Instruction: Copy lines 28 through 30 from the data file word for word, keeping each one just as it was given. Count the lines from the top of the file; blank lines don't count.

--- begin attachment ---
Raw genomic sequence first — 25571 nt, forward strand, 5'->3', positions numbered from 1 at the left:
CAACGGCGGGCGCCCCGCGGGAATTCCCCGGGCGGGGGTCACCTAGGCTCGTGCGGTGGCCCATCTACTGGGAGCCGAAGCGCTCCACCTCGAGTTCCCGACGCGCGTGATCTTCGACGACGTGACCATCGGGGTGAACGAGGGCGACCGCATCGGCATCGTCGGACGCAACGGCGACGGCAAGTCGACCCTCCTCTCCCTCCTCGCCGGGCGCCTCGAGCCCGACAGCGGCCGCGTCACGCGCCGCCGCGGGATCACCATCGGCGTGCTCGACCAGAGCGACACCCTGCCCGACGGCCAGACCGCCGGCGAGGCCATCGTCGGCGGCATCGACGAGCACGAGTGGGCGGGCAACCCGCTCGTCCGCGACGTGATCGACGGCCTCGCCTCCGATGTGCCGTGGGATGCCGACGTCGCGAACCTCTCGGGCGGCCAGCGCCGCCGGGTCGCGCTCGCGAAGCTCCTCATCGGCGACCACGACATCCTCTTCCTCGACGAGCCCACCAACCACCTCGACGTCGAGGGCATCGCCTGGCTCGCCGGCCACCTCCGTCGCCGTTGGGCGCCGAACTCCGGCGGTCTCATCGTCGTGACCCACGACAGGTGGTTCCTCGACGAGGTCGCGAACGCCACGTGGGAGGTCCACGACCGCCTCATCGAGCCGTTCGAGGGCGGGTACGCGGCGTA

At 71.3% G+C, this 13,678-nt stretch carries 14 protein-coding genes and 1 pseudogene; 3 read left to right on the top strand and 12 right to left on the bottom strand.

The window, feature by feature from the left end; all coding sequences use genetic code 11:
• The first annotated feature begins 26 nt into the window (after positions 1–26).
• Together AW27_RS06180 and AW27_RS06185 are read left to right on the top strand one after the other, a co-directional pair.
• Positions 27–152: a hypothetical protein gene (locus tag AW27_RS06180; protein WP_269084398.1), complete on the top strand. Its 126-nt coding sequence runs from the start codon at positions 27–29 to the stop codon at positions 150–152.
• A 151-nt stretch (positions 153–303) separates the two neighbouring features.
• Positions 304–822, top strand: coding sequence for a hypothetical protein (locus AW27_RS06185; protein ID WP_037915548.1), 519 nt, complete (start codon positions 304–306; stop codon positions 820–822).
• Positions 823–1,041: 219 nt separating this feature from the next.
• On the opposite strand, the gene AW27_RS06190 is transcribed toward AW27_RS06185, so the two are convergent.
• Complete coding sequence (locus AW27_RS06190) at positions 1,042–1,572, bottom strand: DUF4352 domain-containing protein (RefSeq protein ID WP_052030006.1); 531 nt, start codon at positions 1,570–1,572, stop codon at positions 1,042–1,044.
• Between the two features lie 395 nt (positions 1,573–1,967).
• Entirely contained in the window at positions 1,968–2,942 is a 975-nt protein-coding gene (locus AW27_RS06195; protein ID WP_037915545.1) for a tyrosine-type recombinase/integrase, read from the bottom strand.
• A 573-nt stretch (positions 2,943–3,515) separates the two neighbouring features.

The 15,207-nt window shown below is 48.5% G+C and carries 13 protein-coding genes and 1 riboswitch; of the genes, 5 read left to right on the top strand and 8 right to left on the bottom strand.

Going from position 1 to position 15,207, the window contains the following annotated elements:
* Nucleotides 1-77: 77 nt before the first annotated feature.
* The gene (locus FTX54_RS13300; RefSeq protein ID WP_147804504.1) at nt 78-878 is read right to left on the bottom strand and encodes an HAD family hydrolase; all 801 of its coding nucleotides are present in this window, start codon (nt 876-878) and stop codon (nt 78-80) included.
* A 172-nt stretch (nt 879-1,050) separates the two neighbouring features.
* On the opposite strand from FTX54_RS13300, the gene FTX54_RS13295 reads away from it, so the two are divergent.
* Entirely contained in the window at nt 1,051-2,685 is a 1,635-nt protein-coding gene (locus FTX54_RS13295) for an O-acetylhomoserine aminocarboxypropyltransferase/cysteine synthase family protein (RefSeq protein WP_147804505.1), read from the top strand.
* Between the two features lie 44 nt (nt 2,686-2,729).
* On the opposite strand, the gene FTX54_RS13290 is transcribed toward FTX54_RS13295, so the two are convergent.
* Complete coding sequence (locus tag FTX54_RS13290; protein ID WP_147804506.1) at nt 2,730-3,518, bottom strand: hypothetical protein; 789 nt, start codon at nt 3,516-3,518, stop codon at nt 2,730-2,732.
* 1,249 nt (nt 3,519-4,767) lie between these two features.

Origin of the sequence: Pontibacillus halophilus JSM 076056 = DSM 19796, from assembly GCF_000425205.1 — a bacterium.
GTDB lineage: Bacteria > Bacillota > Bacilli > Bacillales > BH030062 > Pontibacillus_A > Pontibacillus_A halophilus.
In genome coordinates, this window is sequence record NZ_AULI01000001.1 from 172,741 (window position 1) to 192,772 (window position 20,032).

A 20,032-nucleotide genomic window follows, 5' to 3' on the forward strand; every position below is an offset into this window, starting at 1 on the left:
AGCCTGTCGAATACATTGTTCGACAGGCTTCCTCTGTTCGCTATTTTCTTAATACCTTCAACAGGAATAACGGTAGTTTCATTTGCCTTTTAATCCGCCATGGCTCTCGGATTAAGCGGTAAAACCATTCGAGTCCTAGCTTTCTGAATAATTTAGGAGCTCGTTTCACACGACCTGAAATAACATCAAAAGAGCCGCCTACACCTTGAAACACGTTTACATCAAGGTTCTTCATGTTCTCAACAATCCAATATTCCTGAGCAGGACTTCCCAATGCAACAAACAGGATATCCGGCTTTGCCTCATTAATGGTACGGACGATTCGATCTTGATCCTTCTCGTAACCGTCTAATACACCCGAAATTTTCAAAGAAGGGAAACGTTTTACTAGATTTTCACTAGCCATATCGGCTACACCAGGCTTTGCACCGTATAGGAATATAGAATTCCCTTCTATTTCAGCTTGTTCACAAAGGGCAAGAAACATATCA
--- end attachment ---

GTDB lineage: Bacteria > Bacillota > Bacilli > Bacillales > BH030062 > Pontibacillus_A > Pontibacillus_A halophilus.
In genome coordinates, this window is sequence record NZ_AULI01000001.1 from 172,741 (window position 1) to 192,772 (window position 20,032).

A 20,032-nucleotide genomic window follows, 5' to 3' on the forward strand; every position below is an offset into this window, starting at 1 on the left: